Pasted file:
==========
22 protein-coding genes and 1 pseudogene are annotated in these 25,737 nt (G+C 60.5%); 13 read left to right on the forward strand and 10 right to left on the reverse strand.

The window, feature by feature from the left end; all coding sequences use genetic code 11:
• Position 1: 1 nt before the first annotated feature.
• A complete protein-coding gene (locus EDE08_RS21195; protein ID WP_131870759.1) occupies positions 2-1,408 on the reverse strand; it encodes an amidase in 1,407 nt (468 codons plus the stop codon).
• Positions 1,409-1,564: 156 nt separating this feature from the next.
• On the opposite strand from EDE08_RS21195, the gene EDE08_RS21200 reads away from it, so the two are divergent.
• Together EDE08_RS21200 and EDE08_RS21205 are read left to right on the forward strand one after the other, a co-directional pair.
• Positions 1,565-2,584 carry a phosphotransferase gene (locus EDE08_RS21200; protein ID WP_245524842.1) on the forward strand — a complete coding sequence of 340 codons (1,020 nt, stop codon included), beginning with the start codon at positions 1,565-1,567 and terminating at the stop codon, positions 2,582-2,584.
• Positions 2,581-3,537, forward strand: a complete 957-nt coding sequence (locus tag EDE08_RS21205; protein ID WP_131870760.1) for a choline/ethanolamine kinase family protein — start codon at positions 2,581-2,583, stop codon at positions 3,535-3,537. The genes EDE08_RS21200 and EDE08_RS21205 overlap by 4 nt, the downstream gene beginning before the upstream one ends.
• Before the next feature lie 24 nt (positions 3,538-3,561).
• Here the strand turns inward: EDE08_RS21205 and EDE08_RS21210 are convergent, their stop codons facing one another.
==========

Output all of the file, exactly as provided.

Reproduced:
22 protein-coding genes and 1 pseudogene are annotated in these 25,737 nt (G+C 60.5%); 13 read left to right on the forward strand and 10 right to left on the reverse strand.

The window, feature by feature from the left end; all coding sequences use genetic code 11:
• Position 1: 1 nt before the first annotated feature.
• A complete protein-coding gene (locus EDE08_RS21195; protein ID WP_131870759.1) occupies positions 2-1,408 on the reverse strand; it encodes an amidase in 1,407 nt (468 codons plus the stop codon).
• Positions 1,409-1,564: 156 nt separating this feature from the next.
• On the opposite strand from EDE08_RS21195, the gene EDE08_RS21200 reads away from it, so the two are divergent.
• Together EDE08_RS21200 and EDE08_RS21205 are read left to right on the forward strand one after the other, a co-directional pair.
• Positions 1,565-2,584 carry a phosphotransferase gene (locus EDE08_RS21200; protein ID WP_245524842.1) on the forward strand — a complete coding sequence of 340 codons (1,020 nt, stop codon included), beginning with the start codon at positions 1,565-1,567 and terminating at the stop codon, positions 2,582-2,584.
• Positions 2,581-3,537, forward strand: a complete 957-nt coding sequence (locus tag EDE08_RS21205; protein ID WP_131870760.1) for a choline/ethanolamine kinase family protein — start codon at positions 2,581-2,583, stop codon at positions 3,535-3,537. The genes EDE08_RS21200 and EDE08_RS21205 overlap by 4 nt, the downstream gene beginning before the upstream one ends.
• Before the next feature lie 24 nt (positions 3,538-3,561).
• Here the strand turns inward: EDE08_RS21205 and EDE08_RS21210 are convergent, their stop codons facing one another.